In 1999, Tanduay made its return to the PBA. As part of the agreement, the league allowed six players from Tanduay's PBL lineup to be elevated. Tanduay also acquired Fil-American Earl Sonny Alvarado as the top pick. The records from the original Tanduay franchise (1975-1987) were retained for this franchise.

In its first season, Tanduay placed second to Shell in the 1999 PBA All-Filipino Conference but their second stint in the PBA were marred by several controversies such as the deportation of alleged "Fil-sham" (bogus Filipino) Alvarado which led to a forfeiture of several Tanduay games during the 2000 season. In the 2001 offseason, Tanduay made soundwaves in the PBA when they signed Danny Ildefonso of corporate rival San Miguel Beermen a whopping 16-year, 98 million peso offersheet. The league though, nullified the said deal since it was believed that the offersheet violated the team's salary cap.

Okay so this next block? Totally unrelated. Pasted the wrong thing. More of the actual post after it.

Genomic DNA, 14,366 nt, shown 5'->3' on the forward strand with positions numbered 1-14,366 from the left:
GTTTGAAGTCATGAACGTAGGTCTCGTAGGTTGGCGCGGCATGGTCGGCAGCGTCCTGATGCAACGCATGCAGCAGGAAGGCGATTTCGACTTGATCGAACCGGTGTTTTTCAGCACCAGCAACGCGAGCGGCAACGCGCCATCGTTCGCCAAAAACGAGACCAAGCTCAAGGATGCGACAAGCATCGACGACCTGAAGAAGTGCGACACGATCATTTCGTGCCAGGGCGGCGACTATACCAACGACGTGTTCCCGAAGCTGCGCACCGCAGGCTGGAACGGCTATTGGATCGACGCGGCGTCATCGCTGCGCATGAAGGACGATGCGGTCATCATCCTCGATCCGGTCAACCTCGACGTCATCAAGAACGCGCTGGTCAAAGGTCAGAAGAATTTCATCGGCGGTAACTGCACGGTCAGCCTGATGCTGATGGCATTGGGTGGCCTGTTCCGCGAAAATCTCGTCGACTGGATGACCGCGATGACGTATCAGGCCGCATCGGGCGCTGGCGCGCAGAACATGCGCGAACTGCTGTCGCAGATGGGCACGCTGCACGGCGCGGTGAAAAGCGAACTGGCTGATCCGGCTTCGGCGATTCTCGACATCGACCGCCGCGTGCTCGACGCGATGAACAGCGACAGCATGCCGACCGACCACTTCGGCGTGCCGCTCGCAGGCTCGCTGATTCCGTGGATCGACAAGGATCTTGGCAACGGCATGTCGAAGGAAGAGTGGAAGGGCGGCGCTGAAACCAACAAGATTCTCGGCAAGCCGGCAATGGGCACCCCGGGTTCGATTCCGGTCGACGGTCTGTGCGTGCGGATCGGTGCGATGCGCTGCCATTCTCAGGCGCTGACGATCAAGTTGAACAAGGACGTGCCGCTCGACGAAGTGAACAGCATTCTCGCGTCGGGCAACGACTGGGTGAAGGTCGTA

Bong Tan also made a controversial comment calling the PBA, "a San Miguel league", a reference to a speculation that the PBA is favoring the then-San Miguel Corporation teams San Miguel and Barangay Ginebra. It was also said that Tanduay violated the PBA's salary cap many times by having their players sign a separate contract apart from the required PBA Uniform Player's Contract that made the players richer than any PBA team's bench players by a few hundred thousand pesos. This was already denied by the management.

Disbandment[edit]